Monday, December 08, 2014


True talent isn't always recognized by the masses. Ingenuity shouldn't toil in the long shadow of mediocrity, though this is reality for those who cut an individual path. With that in mind, the spotlight searches out (and locates) Mr. Brian Hines, who is better known by his adopted stage name, Denny Laine.

As a founding member of the Moody Blues, he first came to prominence singing lead on a tune that was previously recorded by Bessie Banks called "Go Now". He left the group in 1966. Most rock fans saw this multi-talented soul return to the spotlight when Paul McCartney asked him to join Wings in 1971, where he would remain until their dissolution in 1981.

While his term with Wings was indeed high profile, the material that he had recorded in the interregnum between leaving the Moodies and accepting McCartney's offer has largely gone unnoticed.


Laine formed the Electric String Band in late 1966, which included Trevor Burton (formerly of The Move) and drummer Viv Prince. Four classical players, Wilhelm Martin (violin), John Stein (violin), Clive Gillinson (cello) and Chris Van Campen (cello), were recruited to achieve his vision. Utilizing strings to play live, he also forged a sound that would be picked up in earnest by ELO when they formed out of the remnants of The Move in the early seventies. Though mainstream success eluded them in their short time as a functioning unit, they did manage to commit material to tape that was released in the form of two singles.

"Say You Don't Mind" was the first and it is extremely fine. Denny performed the song on early Wings tours, though you can hear the original 45 right here. As a record, it is definitely bathed in the psychedelic production values of 1967, though the tune is pretty strong. Laine's vocal is immaculate and the chord progression has some very intricate twists. John Paul Jones handled the string arrangement.

"Too Much in Love" was the second try, appearing in early 1968.

Curiously, there is more locked in the vaults from this timeframe. Produced by Denny Cordell, "Why Did You Come" was slated to be the third single but never saw the light of day. Thanks to their appearance on John Peel's radio program in October of '67, you can now have a listen. Similarly, another lost composition ("Guilty Mind") is presented from the same show. For those who are not acquainted with this phase in Laine's career, it would be a revelation to see these tracks re-mastered and brought into the 21st century marketplace. Better still if there were more quality gems from these sessions in the can, waiting to be dusted off and properly issued.

Opportunities missed, Electric String Band had a series of lineup changes before passing into the mists of time, with Laine disbanding them for good in February 1968.

While he is still plying his trade, recording and gigging, it is a shame that many more listeners haven't been exposed to his music. Deservedly, he should be recognized for his pioneering work from the late sixties.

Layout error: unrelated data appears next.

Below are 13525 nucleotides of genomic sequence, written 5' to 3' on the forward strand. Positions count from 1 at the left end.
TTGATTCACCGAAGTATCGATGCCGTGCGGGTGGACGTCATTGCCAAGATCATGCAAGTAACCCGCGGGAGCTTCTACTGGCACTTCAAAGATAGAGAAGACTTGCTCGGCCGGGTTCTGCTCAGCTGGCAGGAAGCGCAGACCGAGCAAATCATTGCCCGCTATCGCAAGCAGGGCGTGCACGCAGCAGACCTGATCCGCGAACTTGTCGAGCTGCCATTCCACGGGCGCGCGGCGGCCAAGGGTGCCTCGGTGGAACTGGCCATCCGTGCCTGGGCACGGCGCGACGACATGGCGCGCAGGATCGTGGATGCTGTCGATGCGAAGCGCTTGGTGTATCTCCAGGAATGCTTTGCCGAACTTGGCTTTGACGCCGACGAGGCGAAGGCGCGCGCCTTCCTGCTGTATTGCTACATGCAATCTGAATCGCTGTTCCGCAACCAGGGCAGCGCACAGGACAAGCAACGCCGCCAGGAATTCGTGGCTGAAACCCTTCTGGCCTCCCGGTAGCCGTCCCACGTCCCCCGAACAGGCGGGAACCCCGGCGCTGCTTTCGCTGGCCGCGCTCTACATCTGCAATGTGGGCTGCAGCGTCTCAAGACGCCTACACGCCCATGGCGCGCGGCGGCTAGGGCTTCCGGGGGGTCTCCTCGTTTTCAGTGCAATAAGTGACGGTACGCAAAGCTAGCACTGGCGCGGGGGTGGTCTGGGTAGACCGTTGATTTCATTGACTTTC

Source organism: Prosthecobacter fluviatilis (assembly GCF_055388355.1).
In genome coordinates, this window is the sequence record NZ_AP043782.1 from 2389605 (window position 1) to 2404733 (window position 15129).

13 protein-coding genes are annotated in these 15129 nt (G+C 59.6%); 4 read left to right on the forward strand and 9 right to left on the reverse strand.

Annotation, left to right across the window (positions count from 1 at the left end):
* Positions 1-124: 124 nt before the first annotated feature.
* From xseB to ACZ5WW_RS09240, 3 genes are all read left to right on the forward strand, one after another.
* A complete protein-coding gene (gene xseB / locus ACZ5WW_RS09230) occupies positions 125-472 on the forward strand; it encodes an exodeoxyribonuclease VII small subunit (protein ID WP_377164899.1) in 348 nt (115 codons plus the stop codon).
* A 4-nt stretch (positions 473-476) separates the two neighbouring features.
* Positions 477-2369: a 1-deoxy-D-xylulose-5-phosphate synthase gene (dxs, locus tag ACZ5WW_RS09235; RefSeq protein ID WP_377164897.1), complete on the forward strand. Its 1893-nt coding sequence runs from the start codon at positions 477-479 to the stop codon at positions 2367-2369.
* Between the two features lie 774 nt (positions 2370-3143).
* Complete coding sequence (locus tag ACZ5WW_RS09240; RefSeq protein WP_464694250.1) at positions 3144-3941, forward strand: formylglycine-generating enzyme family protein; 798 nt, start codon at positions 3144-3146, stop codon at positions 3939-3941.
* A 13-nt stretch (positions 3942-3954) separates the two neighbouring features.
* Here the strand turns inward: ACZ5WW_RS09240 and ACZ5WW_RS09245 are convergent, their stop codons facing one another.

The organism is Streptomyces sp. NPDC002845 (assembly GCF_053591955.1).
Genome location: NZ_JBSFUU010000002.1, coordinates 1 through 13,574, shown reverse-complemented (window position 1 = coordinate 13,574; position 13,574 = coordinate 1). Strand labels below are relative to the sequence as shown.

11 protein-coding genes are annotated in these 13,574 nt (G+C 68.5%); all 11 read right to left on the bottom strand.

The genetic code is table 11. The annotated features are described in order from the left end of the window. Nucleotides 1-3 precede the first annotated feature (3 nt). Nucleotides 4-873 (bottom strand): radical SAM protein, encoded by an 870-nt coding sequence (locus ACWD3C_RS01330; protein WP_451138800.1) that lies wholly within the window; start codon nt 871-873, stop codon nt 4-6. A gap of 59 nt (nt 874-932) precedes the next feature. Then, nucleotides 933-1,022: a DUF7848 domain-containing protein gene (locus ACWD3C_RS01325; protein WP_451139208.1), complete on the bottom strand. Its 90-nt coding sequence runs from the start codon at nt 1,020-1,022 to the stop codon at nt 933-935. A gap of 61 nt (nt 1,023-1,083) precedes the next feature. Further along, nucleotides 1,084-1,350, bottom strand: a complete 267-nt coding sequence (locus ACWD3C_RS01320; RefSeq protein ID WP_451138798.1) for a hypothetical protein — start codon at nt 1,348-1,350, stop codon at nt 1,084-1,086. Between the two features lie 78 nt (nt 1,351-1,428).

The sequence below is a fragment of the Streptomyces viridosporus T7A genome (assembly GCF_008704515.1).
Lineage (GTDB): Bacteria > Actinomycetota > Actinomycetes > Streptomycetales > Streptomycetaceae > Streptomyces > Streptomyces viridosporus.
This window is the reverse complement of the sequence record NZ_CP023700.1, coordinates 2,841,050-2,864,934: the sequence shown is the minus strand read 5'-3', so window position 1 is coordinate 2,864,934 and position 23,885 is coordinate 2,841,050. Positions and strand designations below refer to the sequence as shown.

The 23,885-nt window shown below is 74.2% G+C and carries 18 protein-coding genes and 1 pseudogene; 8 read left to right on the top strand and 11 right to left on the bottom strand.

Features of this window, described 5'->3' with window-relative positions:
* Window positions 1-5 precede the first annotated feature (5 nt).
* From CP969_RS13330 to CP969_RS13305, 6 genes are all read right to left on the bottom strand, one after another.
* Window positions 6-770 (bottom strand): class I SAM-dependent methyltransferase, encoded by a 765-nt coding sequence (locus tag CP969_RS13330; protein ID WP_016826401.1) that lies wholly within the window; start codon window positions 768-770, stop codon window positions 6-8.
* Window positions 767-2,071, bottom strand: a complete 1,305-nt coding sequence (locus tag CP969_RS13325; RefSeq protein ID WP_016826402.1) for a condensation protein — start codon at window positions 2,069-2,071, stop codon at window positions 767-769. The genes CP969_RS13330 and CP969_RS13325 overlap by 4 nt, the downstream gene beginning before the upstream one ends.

Find out more about Denny Laine here

Sunday, November 16, 2014



Definitely brings back many hazy memories of high school. Occasionally, side one of this disc would be in rotation in my "soundtrack to pass out for the night routine". Worked like magic, too. "The Last Rose of Summer" provides a lush, soft landing pad for that gelatinous mass of chemicals and electric impulses, settled into a groove on the pillow as it ends your programming day.

It's a phenomenal song, with a touch of Hendrix and the peerless vocals of Rob Halford. Unfairly, it has often been panned as a "Rain Song" rip-off. Have a listen and see why it stands up.

Third album from the "metal gods" and it is a truly fine offering, balanced on the precipice of the sound that they would soon fully embrace and scorch many devoted eardrums with. Roger Glover's production is clean and punchy, playing up the strengths of all involved, with an attack that's fairly advanced for 1977. The group did have "exploding drummer syndrome" so the drum stool was filled here by nineteen year old Simon Phillips, who would go on to become a top class session man. His credits are astounding as is his work on this set.

Honed to perfection, the twin guitar mathematics of Glenn Tipton and K.K. Downing raise the game on a strong set of songs. "Sinner" and "Dissident Aggressor" are standouts, though, as with the bulk of their material, they rarely forgot to employ melodies with the mayhem. Those that have written them off really need to take another listen. Halford should get far more credit than he has, as he is a fantastic singer.

"Starbreaker" from Tokyo in 1978. Les Binks on drums. He was an excellent musician and writer but quit after only two years with the group. He didn't explode, though he takes a nice solo here.

What should have been the closing track? Their ingenious reworking of Joan Baez's "Diamonds and Rust". Worth mentioning that this song, inspired by Bob Dylan, is covered so well by a band that was named for one of his songs ("The Ballad of Frankie Lee and Judas Priest")

Priest would soon undergo a wardrobe change and enter the 80's as a much heavier entity. "Sin After Sin" is an excellent piece of plastic and ranks with the best of their seventies releases.

Tuesday, October 14, 2014


Produced over months of arduous sessions, the $100,000 wet dream that became The Soft Parade was universally panned when it first appeared in 1969. Don't believe for a second that this is simply The Doors buried in "101 strings", though. Jim Morrison would slip into the vocal mannerisms of Frank Sinatra (in places), adding a crooner's voice to their most adventurous music to date. Imagine these tunes drifting from the radio of a '63 Pontiac Laurentian. Don't feel too bad about passing over this disc, as you had probably heeded the warnings of those critics and fans who just didn't care for the contents.

This is actually a very solid record.

Please, please listen to me children